The Dallas Design District is an artsy, trendy pocket neighbourhood that developed slowly over the years. Trammell Crow, a local businessman, built the postwar warehouses we see today. He also brought the shopping center idea to Dallas in 1953 when he built the Decorative Center. Those one-storey former factories now house art galleries, high-end furniture stores, luxury antique shops. The Dallas Design District is the place to go to admire luxurious European design, linger over a cup of coffee, or enjoy a pint or three of craft beer.
This guide to the Dallas Design District will help you navigate this trendy area, which is constantly evolving.
Is the Dallas Design District pedestrian friendly?
In my opinion, pedestrians can walk along Oak Lawn and Hi Line Drive and window-shop with no problem. The thing is, the art galleries, antique stores, and the like are spread out, so if you’re going to visit a few, then driving is advisable.
The Decorative Center Dallas (1617 Hi Line Drive) offers gorgeous landscaping and artwork to walk around. The arcade that connects the storefronts offer shelter from the sun too.
Have empty walls to decorate? Visit local art galleries
Dallas Contemporary is located in a spacious former warehouse at 161 Glass St. Its cool, ample rooms exhibit works from contemporary artists. It feels like a museum but it’s not one in the traditional sense. It’s one of my favourites.
Across the street from Dallas Contemporary is the PDNB (Photographs Do Not Bend) Gallery, at 154 Glass St. I adore the name!
The Haas Moto Museum, the private collection of a local businessman, is not conventional art unless you consider motorbikes as works of art. Let me tell you, some of these beauties belong in an art museum!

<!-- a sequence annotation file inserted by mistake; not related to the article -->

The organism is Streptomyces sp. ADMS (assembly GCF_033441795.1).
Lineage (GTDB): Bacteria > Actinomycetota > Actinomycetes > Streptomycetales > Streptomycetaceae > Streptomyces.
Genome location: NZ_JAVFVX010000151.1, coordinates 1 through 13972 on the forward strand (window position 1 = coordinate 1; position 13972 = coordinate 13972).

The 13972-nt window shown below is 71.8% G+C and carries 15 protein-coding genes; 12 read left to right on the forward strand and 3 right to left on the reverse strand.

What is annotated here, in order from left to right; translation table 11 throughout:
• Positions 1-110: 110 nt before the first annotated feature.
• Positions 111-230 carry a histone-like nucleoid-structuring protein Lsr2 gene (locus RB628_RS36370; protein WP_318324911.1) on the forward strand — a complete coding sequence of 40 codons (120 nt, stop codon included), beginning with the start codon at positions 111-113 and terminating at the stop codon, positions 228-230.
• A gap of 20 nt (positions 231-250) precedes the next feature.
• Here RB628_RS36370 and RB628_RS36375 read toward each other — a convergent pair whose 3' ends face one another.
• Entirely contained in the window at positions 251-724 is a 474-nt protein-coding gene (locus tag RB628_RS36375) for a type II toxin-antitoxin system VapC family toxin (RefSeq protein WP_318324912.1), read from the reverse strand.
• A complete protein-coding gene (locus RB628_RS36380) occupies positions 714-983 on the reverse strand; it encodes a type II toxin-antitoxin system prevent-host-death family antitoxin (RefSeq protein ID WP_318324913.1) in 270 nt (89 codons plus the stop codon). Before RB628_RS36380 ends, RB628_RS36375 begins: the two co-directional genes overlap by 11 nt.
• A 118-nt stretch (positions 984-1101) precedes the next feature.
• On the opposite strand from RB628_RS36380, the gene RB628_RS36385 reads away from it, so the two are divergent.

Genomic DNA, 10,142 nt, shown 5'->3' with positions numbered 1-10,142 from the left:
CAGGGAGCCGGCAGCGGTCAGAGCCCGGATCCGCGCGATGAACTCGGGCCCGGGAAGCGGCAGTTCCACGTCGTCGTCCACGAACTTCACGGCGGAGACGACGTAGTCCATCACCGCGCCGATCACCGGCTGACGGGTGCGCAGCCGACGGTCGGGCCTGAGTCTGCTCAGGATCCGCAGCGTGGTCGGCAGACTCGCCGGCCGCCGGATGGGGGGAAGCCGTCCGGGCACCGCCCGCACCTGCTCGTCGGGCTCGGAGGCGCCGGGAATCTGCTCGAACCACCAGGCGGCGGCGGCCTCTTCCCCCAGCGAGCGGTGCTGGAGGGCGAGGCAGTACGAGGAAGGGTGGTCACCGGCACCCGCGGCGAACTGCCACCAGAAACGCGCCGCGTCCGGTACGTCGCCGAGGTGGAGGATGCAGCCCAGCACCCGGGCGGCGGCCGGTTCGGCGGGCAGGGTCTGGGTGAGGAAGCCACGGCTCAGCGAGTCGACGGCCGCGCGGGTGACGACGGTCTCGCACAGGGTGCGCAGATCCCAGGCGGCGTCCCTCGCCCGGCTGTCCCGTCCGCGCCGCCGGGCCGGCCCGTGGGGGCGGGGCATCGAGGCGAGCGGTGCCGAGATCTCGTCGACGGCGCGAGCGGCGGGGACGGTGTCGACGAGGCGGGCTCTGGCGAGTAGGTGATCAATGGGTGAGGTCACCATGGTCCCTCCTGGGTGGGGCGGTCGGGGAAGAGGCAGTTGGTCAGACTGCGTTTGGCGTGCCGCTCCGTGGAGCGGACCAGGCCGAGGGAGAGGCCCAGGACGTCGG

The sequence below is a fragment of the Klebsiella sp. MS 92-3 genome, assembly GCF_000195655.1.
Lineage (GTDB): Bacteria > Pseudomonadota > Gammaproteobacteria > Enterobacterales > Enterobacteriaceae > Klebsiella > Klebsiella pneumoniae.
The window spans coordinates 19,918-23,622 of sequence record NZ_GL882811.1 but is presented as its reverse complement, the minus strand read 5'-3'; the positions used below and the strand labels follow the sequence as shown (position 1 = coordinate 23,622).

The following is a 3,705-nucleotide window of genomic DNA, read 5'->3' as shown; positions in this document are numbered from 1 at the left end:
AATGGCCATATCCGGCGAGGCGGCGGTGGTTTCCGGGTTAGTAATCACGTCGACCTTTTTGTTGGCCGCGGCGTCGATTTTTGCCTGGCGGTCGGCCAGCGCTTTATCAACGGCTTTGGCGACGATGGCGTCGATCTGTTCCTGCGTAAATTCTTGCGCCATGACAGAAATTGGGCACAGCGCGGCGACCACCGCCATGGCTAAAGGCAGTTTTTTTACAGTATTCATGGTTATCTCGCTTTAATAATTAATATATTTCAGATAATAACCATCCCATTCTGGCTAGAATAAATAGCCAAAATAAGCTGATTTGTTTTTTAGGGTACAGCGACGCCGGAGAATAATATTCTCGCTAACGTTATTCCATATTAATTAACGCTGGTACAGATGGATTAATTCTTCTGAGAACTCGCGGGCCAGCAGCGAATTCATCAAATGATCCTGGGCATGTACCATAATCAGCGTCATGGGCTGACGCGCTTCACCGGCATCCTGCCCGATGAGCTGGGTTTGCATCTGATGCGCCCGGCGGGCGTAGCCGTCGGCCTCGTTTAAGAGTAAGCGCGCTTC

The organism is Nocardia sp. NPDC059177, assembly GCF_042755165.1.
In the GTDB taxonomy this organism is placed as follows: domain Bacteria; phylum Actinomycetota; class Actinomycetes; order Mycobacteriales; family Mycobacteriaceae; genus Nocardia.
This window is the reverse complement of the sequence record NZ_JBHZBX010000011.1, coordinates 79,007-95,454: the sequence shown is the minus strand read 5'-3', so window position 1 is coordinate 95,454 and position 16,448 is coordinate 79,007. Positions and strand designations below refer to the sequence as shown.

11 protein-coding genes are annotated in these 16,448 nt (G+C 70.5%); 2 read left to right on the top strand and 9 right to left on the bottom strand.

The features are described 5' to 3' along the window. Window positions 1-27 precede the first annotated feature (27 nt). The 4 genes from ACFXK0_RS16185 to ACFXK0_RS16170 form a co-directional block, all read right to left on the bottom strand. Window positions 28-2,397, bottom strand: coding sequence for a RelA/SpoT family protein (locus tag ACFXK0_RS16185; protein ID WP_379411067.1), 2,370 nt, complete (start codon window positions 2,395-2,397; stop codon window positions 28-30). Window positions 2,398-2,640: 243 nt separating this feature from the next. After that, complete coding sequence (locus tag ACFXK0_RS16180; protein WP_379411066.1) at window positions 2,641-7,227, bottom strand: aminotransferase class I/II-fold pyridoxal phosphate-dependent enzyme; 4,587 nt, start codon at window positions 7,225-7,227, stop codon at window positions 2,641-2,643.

This map shows all the art galleries of the Dallas Design District.
Quench that thirst at these craft breweries
Texas Ale Project (1001 N. Riverfront Blvd) offers free tours every Saturday. Their T.A.P. room is open Thursday s to Sundays.
Community Beer (1530 Inspiration Drive, next to the Dallas Mavericks offices) also offers tours every Saturday. Their taproom opened Wednesdays to Sundays. Look out for the events they organise or participate in.
Peticolas Brewing Company (1301 Pace St) also offers tours. According to their website, “the cost is $10, which includes the tour, a branded glass, and 3 beer tokens redeemable to beer.” They also have a taproom.
Noble Rey Brewing Co. (2636 Farrington St) offers tours and a taproom where to enjoy their brews.
Let’s go antiquing!
With so many antique shops, it would be almost impossible to list them. You’ll find anything you can imagine, from classic European art to mid-century modern American furniture. Lula B’s is, perhaps, the best known antique mall in Dallas.
Where to eat and drink?
The Dallas Design District has everything from fine dining to trendy coffee shops. Here’s a selection of the bars and restaurants I like:
The Meddlesome Moth (1621 Oak Lawn) is in the heart of the Design District. It’s a well-established beer bar with great food. I love to eat in the patio in mild weather.
Oak was the first fine dining establishment to set foot in this neighbourhood. They serve contemporary dishes.
Ascension Coffee is my favourite coffee shop in the city. Great coffee and drinks in a cool, relaxed atmosphere.
Slow Bone makes the most mouth-watering, melt-in-your-mouth brisket I’ve ever eaten. Make sure to go early, they close at 3 pm!
El Bolero (1201 Oak Lawn) prepares authentic regional Mexican fare.
Would you like to walk off all that wonderful food and drink?
Head to the Trinity Strand Trail. The first 2.5 miles of this hike and bike trail already opened. The total length will be 8 miles. The trail follows the original watercourse of the Trinity River. For now, the trail starts at the end of Hi Line Drive.